The COVID ag safety bill known as AB 2043 has been approved by the state Assembly and will now be heard in Senate committees. The legislation would require that guidelines issued by the California Division of Occupational Safety and Health (Cal/OSHA) Standards Board be adopted statewide without any consideration of local county guidance. A group that includes several agricultural industry organizations have highlighted several points in the bill that would be problematic if put into effect.
“By codifying evolving guidelines, creating an overlaying standard, and relying on county guidelines as well, this bill would create confusion in the workplace as employers try to determine what is required of them to best protect employees. While this is not the intent of the bill, it would ultimately put employees at risk,” the coalition stated in the floor alert in opposition to the bill. “AB 2043 is unnecessary and would not improve safety. Instead, this bill would create workplace confusion which could ultimately put workers at risk.”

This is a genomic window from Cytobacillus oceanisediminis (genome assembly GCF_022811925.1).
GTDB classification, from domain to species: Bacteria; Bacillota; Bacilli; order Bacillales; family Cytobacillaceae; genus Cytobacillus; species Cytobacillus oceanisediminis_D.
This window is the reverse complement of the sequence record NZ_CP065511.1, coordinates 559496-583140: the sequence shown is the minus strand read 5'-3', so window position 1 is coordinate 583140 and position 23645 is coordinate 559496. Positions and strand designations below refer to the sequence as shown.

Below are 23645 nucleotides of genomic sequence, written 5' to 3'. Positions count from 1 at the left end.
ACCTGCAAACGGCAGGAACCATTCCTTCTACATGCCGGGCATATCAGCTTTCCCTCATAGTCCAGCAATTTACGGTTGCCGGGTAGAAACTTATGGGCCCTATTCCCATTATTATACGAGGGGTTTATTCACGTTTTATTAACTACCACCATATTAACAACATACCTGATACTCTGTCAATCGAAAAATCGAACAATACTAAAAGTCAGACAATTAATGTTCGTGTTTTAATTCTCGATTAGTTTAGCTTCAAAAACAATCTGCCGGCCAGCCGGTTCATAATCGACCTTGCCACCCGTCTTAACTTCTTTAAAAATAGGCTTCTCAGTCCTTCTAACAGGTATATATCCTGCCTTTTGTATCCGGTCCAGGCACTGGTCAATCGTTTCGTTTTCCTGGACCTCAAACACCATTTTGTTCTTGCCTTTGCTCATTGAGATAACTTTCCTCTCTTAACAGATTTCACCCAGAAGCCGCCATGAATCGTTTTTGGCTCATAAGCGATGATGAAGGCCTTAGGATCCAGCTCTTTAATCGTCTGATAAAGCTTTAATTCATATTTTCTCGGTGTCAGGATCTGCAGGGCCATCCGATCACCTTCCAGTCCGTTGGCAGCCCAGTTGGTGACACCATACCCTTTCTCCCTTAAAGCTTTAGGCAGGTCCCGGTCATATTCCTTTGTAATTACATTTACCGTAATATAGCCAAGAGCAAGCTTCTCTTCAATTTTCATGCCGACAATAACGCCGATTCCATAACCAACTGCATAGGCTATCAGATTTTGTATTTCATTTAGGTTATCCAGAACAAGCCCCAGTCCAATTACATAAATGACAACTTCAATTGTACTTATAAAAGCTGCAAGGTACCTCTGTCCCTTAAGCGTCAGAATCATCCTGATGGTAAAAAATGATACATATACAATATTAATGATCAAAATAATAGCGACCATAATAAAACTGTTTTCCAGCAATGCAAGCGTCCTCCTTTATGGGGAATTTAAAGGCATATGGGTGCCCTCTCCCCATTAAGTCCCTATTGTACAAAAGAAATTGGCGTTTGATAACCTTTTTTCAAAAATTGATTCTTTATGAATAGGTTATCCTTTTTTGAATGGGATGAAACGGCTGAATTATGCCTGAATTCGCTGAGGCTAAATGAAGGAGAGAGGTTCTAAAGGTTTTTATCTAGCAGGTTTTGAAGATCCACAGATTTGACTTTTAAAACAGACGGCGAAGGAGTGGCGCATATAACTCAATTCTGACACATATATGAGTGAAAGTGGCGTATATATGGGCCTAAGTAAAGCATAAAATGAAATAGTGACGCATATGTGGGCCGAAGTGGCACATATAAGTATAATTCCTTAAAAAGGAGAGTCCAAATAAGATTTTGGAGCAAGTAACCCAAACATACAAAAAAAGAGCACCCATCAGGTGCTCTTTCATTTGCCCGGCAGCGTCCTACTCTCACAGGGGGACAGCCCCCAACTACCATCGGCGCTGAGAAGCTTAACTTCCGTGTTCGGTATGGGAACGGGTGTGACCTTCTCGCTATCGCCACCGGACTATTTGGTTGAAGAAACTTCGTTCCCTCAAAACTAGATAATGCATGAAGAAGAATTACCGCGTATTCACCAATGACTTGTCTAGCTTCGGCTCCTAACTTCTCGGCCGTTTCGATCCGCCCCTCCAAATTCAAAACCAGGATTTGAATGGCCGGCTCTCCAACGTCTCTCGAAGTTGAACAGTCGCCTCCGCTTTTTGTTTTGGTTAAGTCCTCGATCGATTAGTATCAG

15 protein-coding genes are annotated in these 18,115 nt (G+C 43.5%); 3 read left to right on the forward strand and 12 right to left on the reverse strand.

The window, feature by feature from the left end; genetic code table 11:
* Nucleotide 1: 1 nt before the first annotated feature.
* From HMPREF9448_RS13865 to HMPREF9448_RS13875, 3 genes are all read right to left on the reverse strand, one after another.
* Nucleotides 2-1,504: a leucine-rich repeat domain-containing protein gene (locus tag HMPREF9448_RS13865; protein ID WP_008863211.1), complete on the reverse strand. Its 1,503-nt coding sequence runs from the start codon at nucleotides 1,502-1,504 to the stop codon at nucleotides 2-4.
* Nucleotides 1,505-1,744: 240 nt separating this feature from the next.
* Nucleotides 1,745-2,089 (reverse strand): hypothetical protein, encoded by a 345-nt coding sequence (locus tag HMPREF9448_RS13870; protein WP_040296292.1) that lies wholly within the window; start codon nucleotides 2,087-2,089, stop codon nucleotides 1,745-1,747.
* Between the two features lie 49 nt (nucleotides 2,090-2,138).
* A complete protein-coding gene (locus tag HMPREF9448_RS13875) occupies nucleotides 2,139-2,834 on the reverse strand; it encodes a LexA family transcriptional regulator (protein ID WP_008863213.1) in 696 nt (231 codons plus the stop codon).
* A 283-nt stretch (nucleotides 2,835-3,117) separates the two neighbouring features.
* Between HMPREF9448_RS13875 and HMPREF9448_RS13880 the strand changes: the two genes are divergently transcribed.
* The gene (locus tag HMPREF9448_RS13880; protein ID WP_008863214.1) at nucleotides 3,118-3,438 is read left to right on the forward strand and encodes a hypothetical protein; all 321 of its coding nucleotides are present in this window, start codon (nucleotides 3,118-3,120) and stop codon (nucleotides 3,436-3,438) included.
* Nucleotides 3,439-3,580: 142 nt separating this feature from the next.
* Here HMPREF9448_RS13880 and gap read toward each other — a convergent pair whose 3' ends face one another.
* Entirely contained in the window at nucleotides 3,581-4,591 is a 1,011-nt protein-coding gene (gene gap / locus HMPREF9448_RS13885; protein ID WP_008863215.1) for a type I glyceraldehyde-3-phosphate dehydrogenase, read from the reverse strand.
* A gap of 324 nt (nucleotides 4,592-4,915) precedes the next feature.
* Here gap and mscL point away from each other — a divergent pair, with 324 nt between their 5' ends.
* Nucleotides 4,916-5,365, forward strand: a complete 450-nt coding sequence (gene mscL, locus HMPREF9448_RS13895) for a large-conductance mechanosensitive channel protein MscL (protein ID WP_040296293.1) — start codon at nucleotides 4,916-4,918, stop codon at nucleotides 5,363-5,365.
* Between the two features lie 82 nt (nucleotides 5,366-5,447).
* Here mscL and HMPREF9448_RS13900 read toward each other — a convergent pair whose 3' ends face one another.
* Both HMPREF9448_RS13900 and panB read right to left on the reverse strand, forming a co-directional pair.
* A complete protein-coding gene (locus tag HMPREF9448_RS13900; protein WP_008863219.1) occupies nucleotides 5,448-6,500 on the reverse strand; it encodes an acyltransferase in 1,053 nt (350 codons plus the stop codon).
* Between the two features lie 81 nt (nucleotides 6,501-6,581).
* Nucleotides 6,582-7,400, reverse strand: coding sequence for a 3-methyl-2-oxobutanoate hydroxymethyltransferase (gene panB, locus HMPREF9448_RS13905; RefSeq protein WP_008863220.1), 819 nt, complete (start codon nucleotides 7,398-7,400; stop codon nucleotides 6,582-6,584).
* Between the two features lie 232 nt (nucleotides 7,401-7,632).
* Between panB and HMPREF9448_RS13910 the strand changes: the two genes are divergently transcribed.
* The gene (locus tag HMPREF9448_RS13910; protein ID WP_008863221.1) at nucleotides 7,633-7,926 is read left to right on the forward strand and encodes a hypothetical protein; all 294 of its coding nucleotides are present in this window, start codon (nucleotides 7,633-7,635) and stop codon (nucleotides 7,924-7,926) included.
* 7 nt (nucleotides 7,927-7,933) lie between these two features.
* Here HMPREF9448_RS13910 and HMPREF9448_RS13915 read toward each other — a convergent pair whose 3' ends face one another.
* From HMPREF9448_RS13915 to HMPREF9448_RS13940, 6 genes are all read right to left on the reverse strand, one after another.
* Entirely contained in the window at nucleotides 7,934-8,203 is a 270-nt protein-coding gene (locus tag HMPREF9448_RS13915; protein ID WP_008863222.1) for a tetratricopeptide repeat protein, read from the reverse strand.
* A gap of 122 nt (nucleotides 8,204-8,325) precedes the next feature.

Some of the industry groups that have voiced opposition to AB 2043 include Western Growers Association, California Farm Bureau Federation, Agricultural Council of California, and the California Association of Winegrape Growers. The coalition notes that the bill would establish an inflexible standard in a situation that remains relatively fluid as more information and solutions continue to become available.
The COVID ag safety bill that is formally known as the Agricultural Workplace Health & Safety Act was passed in the Assembly by a vote of 55 to 15. The industry groups note that the bill would only further complicate safety measures by implementing a broad set of guidelines which may not be appropriate in all areas. “For example, this bill would require packing houses to comply with a guidance for employees handling livestock. Additionally, it would apply a food processing guidance to vineyard operations. This makes no sense,” the letter states.
The coalition also points out that AB 2043 is redundant considering Cal/OSHA already has enforcement authority for existing guidance. A petition was already filed for the adoption of an emergency regulation in response to COVID-19, which wound make the bill unnecessary.